Figure 1 displays cervical cancer screening rates from 1993 to 2005 stratified by age (35–64 and 65+) and hysterectomy status. Younger women showed consistently higher screening rates (range: 75.8–87.1%) than older women (range: 48.6–67.8%) over the 12-year period regardless of hysterectomy status. For both age groups, recent Pap use increased between 1993 and 2000, after which rates appear to decline. Younger women with a hysterectomy had significantly lower screening rates in any given year than other women in the same age cohort, but still screened at higher rates than older women overall. For example, in 2005, screening rates among women ages 35–64 who had and did not have a hysterectomy were 75.8% (CI: 72.4, 78.8) and 84.7% (CI: 83.6, 85.7), respectively, while rates among older women who had a hysterectomy were lower than among older women with no hysterectomy (48.6% (CI: 45.6, 51.5) vs. 59.8% (CI: 57.4, 62.2)).
Table 1 displays the distribution of sociodemographic, health care access and health characteristics of older women and the percentage who reported a recent Pap test in 2005. Screening declined with increasing age (from 72% in women 65–69 years to 40% in women 80+). Lower screening rates were reported by women who had lower educational attainment, lower household income or were not married. Women with no recent Pap also were less likely to have had private health coverage, a usual source of healthcare, a recent healthcare visit, or a recent mammogram. Current smokers had lower rates than former or never smokers, though these results were not statistically significant. Women who reported a hysterectomy, fair/poor health, a chronic disability, or a higher CCI score (4+) also were less likely to report a recent test.
Knowing that the three health measures (CCI, general health status and chronic disability) available on the NHIS are correlated with each other and are imprecise indicators of life expectancy, we tested each separately to see how they performed in multivariate regression models. Each of the three models reported in Table 2 adjusted for age, education, marital status, race/ethnicity, health insurance coverage, and recent mammogram use. The CCI was included in the first model (column 1), while general health status (column 2) and chronic disability (column 3) were included in the second and third models, respectively. Recent screening was associated with reports of being in excellent/good health and no chronic disabilities. Although the negative association between screening and CCI was consistent with the other two health measures, it was not statistically significant even when the index was modeled as a binary variable (data not shown).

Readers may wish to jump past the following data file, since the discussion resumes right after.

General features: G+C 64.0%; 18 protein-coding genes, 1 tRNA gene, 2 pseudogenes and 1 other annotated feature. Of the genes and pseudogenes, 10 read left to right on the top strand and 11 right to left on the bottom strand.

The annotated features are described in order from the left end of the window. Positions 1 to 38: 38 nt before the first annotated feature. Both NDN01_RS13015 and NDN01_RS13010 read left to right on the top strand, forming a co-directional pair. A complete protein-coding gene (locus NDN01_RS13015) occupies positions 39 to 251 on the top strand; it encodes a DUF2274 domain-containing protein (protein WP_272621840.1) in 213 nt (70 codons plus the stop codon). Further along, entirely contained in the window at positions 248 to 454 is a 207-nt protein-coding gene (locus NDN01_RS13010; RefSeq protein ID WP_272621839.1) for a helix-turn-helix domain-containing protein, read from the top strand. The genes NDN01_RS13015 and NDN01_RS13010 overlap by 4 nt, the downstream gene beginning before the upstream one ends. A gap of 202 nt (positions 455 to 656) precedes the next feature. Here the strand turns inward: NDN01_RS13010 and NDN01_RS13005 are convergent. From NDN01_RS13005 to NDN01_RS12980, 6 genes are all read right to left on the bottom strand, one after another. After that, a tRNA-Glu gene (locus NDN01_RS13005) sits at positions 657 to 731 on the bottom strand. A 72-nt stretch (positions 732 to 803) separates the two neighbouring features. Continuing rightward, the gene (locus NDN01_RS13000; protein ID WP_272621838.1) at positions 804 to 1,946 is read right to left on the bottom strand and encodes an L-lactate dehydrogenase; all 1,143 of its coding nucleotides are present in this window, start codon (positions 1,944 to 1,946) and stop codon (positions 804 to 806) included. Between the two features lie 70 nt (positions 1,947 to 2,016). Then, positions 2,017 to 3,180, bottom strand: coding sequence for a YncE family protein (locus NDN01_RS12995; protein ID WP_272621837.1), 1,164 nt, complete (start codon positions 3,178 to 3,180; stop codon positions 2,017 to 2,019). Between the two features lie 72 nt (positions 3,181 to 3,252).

In all three models, hysterectomy status showed a significant negative association with screening (Table 2). About 47% of women with a hysterectomy had a recent Pap test compared with approximately 62% of women with no hysterectomy (=0.0000). Patterns of association between screening and the adjusted covariates (age, education, marital status, race/ethnicity, and recent mammogram use) were the same in all models as described in Table 2. The exception was health insurance coverage. Health insurance coverage was not significant in any of the models, but was retained for conceptual reasons, because it is an indicator of health care access that has been highly correlated with cancer screening in U.S. populations.29,30
Our study provides the most recent data showing that national rates of cervical cancer screening are continuing to decline in older women and women who have undergone a hysterectomy. Over the time period we examined (1993 to 2005), NHIS data showed consistent patterns of lower Pap test use among older women (65+) compared to younger women regardless of hysterectomy status. Women who reported a hysterectomy were significantly less likely than other women in their age group to have a recent Pap. Our findings also document for the first time in a national dataset significant associations between measures of health (as proxies for life expectancy) and use of Pap tests among older women.